EGLE's Air Quality Division provides update on Marathon incident during polar vortex

Date:  August 12, 2019  
 

August 12, 2019

Dead Leg example illustration

In late January and early February of 2019, Michigan went through a weather event called a polar vortex. During the polar vortex, temperatures dropped below zero for several days. At that time, the Marathon Petroleum Company, LP, Michigan Refining Division (Marathon) located at 1300 South Fort Street, in Detroit, experienced a series of events resulting in unanticipated releases of air pollutants. The releases caused a significant number of citizen complaints to be relayed to the Michigan Department of Environment, Great Lakes, and Energy (EGLE), Air Quality Division (AQD). Complainants in communities located mainly downwind of Marathon expressed concern about strong odors and possible health effects.

Incident Details 

The AQD initially focused its investigation on a damaged coker flare system at Marathon. Upon further investigation, a broken pipe discovered at Marathon's neighboring gas concentration unit was determined to be responsible for the bulk of emissions released during the event.

Because of the quantity and nature of the complaints, air monitoring data collected by Marathon, the AQD, and the United States Environmental Protection Agency (USEPA) in the vicinity of the facility were examined. Monitoring equipment showed air quality standards were not exceeded. However, the air monitoring did not rule out the potential for odor impacts caused by sulfur compounds at ambient (outdoor) air concentrations near or below monitoring limits of detection. It is also possible for people to experience significant discomfort and nausea at levels below established standards.

Gas Concentration Unit Pipe Failure

On January 30, process units providing steam to Marathon were shut down due to cold weather freeze-ups. During normal operations, this steam is used to heat gas lines and provide adequate flow through the system. The shutdown caused a "dead leg" or low point in a pipe to accumulate water and eventually freeze (see Figure 1).

Sometime on February 2, water in a 2-inch pipe froze and caused the pipe to burst. From 12:40 p.m. to 5 p.m., a leak occurred from this pipe. It was determined that during the initial phase of the leak, approximately 96,000 pounds (lbs.) of hydrocarbon gas were released to the atmosphere, of which the majority was found to be propylene (a by-product of petroleum refining, which may also be used as a fuel), with about 20 lbs. of odorous hydrogen sulfide (H2S) co-emitted.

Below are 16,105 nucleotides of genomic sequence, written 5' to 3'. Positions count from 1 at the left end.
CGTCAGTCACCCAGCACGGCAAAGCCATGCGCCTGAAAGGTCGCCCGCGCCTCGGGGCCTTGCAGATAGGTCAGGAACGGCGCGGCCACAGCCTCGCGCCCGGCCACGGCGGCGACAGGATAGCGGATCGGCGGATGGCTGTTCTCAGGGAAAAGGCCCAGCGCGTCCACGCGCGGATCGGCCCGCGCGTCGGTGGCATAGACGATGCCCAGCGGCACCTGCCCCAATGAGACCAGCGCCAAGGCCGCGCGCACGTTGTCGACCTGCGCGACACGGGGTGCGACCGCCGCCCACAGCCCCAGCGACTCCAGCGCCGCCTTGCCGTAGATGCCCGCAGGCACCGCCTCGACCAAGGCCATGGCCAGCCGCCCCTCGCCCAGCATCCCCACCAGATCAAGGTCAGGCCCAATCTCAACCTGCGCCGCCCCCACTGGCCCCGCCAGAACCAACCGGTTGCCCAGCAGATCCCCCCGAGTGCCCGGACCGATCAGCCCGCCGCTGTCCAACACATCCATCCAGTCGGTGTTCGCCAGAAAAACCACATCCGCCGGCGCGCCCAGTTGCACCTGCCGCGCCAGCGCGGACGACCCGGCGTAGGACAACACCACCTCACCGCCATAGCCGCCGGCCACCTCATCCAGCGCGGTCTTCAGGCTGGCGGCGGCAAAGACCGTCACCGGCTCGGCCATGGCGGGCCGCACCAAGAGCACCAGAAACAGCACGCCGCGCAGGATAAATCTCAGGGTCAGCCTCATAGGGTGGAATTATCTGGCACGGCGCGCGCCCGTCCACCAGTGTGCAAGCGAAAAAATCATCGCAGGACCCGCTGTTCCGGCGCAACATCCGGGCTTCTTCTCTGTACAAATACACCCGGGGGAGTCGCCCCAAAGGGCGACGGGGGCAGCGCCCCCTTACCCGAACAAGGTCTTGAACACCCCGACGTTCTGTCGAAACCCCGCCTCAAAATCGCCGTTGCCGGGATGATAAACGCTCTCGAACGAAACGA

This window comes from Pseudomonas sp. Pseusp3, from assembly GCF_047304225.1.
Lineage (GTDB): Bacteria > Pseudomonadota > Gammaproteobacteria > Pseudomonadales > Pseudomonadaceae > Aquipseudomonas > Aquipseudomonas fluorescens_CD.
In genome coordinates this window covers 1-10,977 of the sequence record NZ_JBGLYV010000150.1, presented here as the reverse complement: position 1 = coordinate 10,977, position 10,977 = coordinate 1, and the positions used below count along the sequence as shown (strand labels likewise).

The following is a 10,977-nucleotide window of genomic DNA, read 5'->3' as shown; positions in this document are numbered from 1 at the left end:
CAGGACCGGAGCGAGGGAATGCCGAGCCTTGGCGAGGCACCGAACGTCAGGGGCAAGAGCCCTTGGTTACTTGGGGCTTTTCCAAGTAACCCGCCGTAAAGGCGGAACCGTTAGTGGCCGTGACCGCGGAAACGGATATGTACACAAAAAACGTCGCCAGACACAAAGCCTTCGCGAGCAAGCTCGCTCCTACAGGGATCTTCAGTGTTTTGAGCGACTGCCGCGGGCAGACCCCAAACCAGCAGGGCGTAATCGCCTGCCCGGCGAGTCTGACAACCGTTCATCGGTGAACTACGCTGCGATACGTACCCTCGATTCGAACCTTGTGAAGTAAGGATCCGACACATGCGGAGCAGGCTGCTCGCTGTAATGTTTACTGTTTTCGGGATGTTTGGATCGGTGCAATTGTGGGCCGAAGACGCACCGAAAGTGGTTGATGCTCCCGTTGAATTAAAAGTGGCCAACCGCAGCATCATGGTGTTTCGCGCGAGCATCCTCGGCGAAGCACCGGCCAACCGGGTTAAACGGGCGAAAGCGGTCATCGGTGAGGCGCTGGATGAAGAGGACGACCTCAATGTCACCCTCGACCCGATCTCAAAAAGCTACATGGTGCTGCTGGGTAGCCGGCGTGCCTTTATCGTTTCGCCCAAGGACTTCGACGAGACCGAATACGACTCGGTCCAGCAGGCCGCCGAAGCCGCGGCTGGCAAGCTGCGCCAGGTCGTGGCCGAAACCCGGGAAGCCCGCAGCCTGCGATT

The H2S emitted from the broken pipe was the likely cause of odors in residential areas in the vicinity of Marathon. The odor threshold for H2S is very low, meaning at even low concentrations the odor from this gas can be noticeable, offensive, or cause odor-related health effects, such as those reported by community members. 

Coker Flare Failure

At around 1 p.m. on February 2, Marathon's flare gas recovery system was shut down as a precaution. When this happens, the gas is sent to the coker flare to be burned off. A plugged drain line in the coker flare system increased the pressure in the flare's molecular seal, which is a safety device. It was later determined that the manufacturer had installed a defective plug in the molecular seal. The pressure increased on the defective seal, and volume of gas routed to the flare, resulted in plug failure and a breach of the molecular seal. Marathon estimated approximately 138 lbs. of volatile organic compounds (VOC), 0.7 lbs. of H2S, and 3.5 lbs. of odorous mercaptans were released from the molecular seal breach. At the same time, Marathon estimates the flare itself emitted 55 lbs. of VOCs and 11 lbs. of sulfur dioxide (from the burning of H2S and mercaptans).